selenak: (Tourists by Kathyh)
[personal profile] selenak
In the last three days, British historian Mary Beard has been relentlessly attacked on and off twitter for pointing out that the Roman Empire wasn't populated exclusively by white people; this particular round of racism, misogyny and general vileness was started by, of all things, a five minutes BBC cartoon for children featuring some poc Romans. It would be ridiculous if it weren't so outrageous and depressingly a symptom for our present, especially considering current Trump Administration employee and long time racist nutter Alex Jones has also commented. Detailed articles on the subject here and here.

(Incidentally, if I weren't there already, such events would completely sway me to the "representation matters" side when it comes to tv and movie casting.)

Date: 8 Aug 2017 13:37 (UTC)
lilysea: Serious (Default)
From: [personal profile] lilysea
In the last three days, British historian Mary Beard has been relentlessly attacked on and off twitter for pointing out that the Roman Empire wasn't populated exclusively by white people

Okay, I misread that as

"In the last three days, British politician Theresa May has been relentlessly attacked on and off twitter for pointing out that the Roman Empire wasn't populated exclusively by white people"

and went, wait, what?

I think my brain has just gotten used to seeing the letters M, a, y close together and going argh! quick, run away!

Date: 8 Aug 2017 15:41 (UTC)
chelseagirl: Alice -- Tenniel (Default)
From: [personal profile] chelseagirl
Want to comment. Too depressing to come up with something pithy to say.

Date: 9 Aug 2017 00:32 (UTC)
From: [identity profile] zahrawithaz.livejournal.com
Mary Beard's own response in TLS is well-worth reading: https://www.the-tls.co.uk/roman-britain-black-white/

Among other things, I love her point that the borders of the Roman Empire were extremely porous and the zone of Romanization more extensive than traditional maps of the Empire (which project our own misleading and anachronistic notions of nation-states onto the past) show.

Date: 19 Aug 2017 02:02 (UTC)
From: [identity profile] zahrawithaz.livejournal.com
Re the Anglo-American white supremacist fondness for the Roman Empire, at least the American part likely comes directly from the fact that US slave-owners heavily identified with the Romans because of their economic dependence on large-scale agricultural labor, and consciously created parallels. See most famously the prevalence of US slave names drawn from Roman history (Caesar, Vergil, et cetera ad naseum--these names were often an especially nasty form of dehumanizing the enslaved people) and the use of classical motifs in US plantation architecture.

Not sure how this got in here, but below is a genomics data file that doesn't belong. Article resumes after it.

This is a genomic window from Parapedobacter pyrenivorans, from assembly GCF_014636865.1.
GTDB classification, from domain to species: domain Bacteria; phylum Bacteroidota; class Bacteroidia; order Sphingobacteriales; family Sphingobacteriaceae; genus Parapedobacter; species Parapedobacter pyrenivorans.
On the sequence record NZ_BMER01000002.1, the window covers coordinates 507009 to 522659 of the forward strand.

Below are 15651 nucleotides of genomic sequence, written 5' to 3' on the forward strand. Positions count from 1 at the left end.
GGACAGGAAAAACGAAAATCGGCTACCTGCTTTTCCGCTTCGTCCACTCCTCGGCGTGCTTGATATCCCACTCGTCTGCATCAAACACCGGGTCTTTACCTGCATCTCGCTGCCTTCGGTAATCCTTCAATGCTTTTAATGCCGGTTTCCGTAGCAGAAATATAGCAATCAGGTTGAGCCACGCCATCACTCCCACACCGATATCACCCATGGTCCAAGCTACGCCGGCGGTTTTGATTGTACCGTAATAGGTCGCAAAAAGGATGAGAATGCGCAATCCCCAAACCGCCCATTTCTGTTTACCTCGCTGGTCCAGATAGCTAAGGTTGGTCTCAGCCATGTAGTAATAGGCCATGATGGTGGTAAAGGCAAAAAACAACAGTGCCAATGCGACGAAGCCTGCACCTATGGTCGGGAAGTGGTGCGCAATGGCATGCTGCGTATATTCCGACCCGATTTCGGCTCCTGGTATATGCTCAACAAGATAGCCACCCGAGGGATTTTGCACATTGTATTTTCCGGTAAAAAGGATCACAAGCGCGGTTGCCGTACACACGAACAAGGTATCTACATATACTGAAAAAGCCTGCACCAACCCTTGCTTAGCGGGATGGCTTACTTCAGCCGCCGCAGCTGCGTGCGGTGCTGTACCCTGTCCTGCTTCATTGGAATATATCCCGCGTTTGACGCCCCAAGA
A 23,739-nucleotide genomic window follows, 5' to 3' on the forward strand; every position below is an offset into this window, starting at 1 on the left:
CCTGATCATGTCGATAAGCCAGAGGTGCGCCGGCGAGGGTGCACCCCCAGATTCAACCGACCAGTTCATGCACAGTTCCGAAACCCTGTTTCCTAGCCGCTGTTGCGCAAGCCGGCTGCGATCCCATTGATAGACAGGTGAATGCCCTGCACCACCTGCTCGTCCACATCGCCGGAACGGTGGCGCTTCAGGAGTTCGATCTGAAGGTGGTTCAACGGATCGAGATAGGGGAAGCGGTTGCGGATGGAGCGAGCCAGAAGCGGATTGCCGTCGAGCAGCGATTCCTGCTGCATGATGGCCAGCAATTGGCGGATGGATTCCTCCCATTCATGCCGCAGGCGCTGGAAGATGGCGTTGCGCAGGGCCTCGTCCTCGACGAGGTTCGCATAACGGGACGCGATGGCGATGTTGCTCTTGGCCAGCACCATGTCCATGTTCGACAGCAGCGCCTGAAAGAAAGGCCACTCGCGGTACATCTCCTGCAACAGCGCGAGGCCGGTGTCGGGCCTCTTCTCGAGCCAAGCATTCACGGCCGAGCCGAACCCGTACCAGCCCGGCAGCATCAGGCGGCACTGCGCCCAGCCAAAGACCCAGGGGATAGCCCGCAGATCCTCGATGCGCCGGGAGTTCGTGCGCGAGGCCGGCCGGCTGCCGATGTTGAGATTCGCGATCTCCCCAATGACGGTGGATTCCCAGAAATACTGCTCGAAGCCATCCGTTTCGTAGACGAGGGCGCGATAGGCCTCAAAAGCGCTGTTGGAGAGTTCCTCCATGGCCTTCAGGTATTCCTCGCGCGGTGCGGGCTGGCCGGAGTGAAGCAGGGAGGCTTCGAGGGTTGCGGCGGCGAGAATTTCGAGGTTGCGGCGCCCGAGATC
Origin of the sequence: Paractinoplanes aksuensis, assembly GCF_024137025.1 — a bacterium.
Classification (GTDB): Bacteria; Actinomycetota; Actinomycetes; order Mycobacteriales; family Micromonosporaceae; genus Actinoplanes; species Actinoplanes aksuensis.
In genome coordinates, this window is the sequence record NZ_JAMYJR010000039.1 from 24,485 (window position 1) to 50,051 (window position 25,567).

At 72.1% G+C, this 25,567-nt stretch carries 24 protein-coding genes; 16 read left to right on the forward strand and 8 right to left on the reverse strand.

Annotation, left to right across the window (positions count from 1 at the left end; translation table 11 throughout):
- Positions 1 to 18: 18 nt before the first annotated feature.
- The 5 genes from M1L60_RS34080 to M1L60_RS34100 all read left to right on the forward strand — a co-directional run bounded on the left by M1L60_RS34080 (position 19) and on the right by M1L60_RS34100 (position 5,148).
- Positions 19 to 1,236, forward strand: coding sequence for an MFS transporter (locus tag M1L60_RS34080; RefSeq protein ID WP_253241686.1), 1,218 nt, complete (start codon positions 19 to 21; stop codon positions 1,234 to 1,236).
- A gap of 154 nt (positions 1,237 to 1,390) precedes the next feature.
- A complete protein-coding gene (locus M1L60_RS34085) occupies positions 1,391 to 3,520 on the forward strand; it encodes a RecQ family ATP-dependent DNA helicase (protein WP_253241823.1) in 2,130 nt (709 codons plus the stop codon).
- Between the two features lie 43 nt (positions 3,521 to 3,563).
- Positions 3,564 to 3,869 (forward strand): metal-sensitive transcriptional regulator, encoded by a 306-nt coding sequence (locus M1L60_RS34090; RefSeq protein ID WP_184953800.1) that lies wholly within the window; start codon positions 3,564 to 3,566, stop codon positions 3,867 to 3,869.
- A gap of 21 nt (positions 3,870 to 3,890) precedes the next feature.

Now historians often make a distinction between "slave societies" (in which the entire economy was built on slavey) and "societies with slaves" (where slavery existed but wasn't economically vital). Very few societies meet the criteria for the first category, with most historians arguing there are only 5: ancient Greece, ancient Rome, the antebellum US South, and the Caribbean and Brazil during the same era. (The second category is basically everyone else.) So the connection wasn't without some historical basis, but probably got a big boost because European colonialism also used the Romans as models and it was a way for pro-slavery people to add historical respectability to their defense mechanism.

That said, Rome did wind up creating an incredibly diverse empire and ultimately expanding citizens' rights to virtually everyone within their borders. The Romans were ruthlessly pragmatic that way, and notoriously open to assimilating other cultures. So the comparison looks ever more absurd.

Date: 9 Aug 2017 11:39 (UTC)
vilakins: (hurley)
From: [personal profile] vilakins
Mary Beard rocks, and people are depressingly stupid.

A cartoon started it? I saw a little on FB and assumed it was the Doctor Who ep about the Ninth Legion which started it.

Profile

selenak: (Default)
selenak

October 2017

S M T W T F S
1 2 3456 7
89 1011121314
15161718192021
22232425262728
293031    

Most Popular Tags

Style Credit

Expand Cut Tags

No cut tags
Page generated 19 October 2017 20:00
Powered by Dreamwidth Studios